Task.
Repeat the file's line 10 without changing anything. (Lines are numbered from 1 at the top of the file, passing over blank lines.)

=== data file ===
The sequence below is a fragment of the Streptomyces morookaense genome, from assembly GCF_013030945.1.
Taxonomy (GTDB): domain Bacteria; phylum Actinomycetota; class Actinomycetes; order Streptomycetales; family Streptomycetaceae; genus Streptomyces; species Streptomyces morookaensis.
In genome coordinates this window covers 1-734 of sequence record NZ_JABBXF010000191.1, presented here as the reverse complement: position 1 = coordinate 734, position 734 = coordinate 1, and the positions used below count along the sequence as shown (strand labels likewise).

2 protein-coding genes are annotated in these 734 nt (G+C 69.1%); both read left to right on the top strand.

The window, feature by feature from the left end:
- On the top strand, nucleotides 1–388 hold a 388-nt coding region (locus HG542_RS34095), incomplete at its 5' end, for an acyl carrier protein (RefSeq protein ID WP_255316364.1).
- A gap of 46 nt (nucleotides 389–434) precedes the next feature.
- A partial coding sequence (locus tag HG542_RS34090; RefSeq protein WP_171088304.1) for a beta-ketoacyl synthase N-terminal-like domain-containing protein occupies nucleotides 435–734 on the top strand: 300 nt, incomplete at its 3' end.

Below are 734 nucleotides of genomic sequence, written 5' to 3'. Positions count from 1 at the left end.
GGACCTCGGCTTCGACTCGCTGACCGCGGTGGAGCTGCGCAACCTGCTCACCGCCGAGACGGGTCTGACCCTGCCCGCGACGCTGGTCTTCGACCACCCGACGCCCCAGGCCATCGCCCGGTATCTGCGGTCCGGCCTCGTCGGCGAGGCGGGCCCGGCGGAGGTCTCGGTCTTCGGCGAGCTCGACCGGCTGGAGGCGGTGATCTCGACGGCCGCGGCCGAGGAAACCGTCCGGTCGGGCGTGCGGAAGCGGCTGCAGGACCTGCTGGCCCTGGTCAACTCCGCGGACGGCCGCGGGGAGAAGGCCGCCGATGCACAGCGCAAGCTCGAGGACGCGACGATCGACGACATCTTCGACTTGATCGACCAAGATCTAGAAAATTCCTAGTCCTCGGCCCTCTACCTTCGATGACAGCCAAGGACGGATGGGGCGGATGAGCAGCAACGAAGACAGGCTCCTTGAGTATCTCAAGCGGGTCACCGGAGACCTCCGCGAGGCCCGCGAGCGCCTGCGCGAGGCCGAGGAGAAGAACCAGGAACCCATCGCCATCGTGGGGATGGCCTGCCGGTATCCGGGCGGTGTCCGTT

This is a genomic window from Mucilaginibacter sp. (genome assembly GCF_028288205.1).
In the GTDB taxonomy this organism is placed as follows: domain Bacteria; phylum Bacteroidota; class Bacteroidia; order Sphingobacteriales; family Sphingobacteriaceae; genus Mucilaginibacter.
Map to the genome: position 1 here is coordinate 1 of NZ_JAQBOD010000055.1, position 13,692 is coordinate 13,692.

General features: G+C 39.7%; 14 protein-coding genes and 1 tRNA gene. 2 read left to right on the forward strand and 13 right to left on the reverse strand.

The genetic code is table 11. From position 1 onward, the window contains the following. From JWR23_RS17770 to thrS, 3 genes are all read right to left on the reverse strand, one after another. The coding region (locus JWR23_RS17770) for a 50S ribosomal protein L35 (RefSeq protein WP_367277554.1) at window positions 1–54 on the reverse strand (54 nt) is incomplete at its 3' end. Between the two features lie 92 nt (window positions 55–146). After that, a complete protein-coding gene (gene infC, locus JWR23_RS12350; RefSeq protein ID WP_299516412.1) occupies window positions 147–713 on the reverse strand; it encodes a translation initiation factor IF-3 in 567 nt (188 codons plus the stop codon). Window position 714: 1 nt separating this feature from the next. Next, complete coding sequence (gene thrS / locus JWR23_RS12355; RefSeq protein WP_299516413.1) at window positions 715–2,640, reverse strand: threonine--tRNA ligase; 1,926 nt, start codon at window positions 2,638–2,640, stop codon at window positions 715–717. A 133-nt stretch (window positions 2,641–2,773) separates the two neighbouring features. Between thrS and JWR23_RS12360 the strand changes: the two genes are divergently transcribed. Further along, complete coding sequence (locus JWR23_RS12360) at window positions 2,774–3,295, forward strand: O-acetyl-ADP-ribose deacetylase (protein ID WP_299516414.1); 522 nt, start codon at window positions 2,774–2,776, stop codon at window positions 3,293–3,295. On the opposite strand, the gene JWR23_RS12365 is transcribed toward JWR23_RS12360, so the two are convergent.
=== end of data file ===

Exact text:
GGACCTCGGCTTCGACTCGCTGACCGCGGTGGAGCTGCGCAACCTGCTCACCGCCGAGACGGGTCTGACCCTGCCCGCGACGCTGGTCTTCGACCACCCGACGCCCCAGGCCATCGCCCGGTATCTGCGGTCCGGCCTCGTCGGCGAGGCGGGCCCGGCGGAGGTCTCGGTCTTCGGCGAGCTCGACCGGCTGGAGGCGGTGATCTCGACGGCCGCGGCCGAGGAAACCGTCCGGTCGGGCGTGCGGAAGCGGCTGCAGGACCTGCTGGCCCTGGTCAACTCCGCGGACGGCCGCGGGGAGAAGGCCGCCGATGCACAGCGCAAGCTCGAGGACGCGACGATCGACGACATCTTCGACTTGATCGACCAAGATCTAGAAAATTCCTAGTCCTCGGCCCTCTACCTTCGATGACAGCCAAGGACGGATGGGGCGGATGAGCAGCAACGAAGACAGGCTCCTTGAGTATCTCAAGCGGGTCACCGGAGACCTCCGCGAGGCCCGCGAGCGCCTGCGCGAGGCCGAGGAGAAGAACCAGGAACCCATCGCCATCGTGGGGATGGCCTGCCGGTATCCGGGCGGTGTCCGTT